The urban sector is also at fault, with a full 30% of urban water wasted, according to FOEME estimates. With better management and updated equipment, this wastewater could be treated to a level fit for human consumption. "The government promised that by 2009 a sewage treatment plant would be built to serve the whole Galilee area, yet they haven't even begun breaking ground," decries Bromberg.
Israel produces over 450 million cubic meters of sewage annually, says Boral of the SPNI. Of this, roughly one-third is treated and purified to levels fit for drinking, a third treated to levels usable for agriculture, and another third left untreated.
"Israel works by crisis management," Boral explains. "Until a major issue or emergency occurs, the problems are ignored. Those appointed to solve problems often cause more than they solve."
An example would be the National River Administration, says Boral. "Their job is to ensure that the rivers are running freely and the banks are clear for the public. In their desire to do a good job, they may bring in large trucks to clear the ground - destroying the local flora and ecosystem under heavy tires and boots."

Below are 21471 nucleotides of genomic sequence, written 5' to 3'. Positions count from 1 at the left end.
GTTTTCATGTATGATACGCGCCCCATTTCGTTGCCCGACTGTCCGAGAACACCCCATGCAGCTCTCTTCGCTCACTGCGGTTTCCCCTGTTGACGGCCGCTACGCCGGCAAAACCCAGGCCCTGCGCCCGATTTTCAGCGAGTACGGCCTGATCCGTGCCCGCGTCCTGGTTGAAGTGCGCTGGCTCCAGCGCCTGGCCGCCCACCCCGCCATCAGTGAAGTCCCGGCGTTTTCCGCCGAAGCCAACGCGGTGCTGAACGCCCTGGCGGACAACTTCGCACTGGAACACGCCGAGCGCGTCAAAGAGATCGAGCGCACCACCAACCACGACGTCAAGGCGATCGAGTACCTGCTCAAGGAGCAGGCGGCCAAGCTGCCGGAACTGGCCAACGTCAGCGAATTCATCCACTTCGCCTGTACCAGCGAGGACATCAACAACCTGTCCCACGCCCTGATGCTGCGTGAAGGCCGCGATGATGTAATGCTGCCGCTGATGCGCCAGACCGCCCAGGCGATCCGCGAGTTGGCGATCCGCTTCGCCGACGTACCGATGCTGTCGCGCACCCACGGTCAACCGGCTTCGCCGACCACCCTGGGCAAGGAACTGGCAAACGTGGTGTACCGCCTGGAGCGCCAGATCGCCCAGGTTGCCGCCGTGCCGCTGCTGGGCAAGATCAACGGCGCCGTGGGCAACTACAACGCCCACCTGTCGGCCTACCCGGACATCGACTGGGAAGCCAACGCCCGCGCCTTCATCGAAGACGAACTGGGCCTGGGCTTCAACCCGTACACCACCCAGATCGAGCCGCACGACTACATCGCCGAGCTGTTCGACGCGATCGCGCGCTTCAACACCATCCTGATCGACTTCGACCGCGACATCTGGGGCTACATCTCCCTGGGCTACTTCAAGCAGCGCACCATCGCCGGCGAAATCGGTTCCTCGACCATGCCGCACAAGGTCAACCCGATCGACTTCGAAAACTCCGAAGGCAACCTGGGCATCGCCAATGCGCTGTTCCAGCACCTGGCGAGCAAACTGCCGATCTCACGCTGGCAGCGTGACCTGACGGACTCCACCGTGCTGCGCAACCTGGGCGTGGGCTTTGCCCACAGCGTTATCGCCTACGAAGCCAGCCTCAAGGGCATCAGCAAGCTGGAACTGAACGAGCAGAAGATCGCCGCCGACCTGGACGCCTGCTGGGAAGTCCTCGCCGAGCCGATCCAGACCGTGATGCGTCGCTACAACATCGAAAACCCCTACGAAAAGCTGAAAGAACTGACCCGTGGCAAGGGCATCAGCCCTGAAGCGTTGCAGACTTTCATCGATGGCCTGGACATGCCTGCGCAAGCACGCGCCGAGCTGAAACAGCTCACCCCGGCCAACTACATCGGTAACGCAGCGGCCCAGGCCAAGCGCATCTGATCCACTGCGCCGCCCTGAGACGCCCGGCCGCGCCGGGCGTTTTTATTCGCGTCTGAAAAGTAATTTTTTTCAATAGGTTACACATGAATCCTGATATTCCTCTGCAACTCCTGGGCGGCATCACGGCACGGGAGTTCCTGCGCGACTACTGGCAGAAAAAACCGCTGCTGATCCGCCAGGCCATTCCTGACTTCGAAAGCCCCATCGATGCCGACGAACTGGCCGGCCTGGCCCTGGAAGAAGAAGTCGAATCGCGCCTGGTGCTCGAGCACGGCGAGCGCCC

Bar-Or tries to put the situation into perspective. "We can look at the glass as half-full or half-empty. Major improvements have taken place within the past 10 years. While pollution levels are unarguably still far too high, progress and clean-up is slowly taking place."
Too slowly, insist organizations like FOEME, Zalul, and the SPNI who blame the ministry for a lack of real movement, although all agree that pollution has decreased considerably since the late 1980s and 1990s. "Legislation is in place," complains Zalul director Yariv Abramovich, "the government just doesn't bother to enforce it."
Bar-Or strongly disagrees, while admitting that a lack of manpower hampers the ministry's ability. He points out that a major enforcement campaign led by the ministry against several large industrial plants recently resulted in indictments.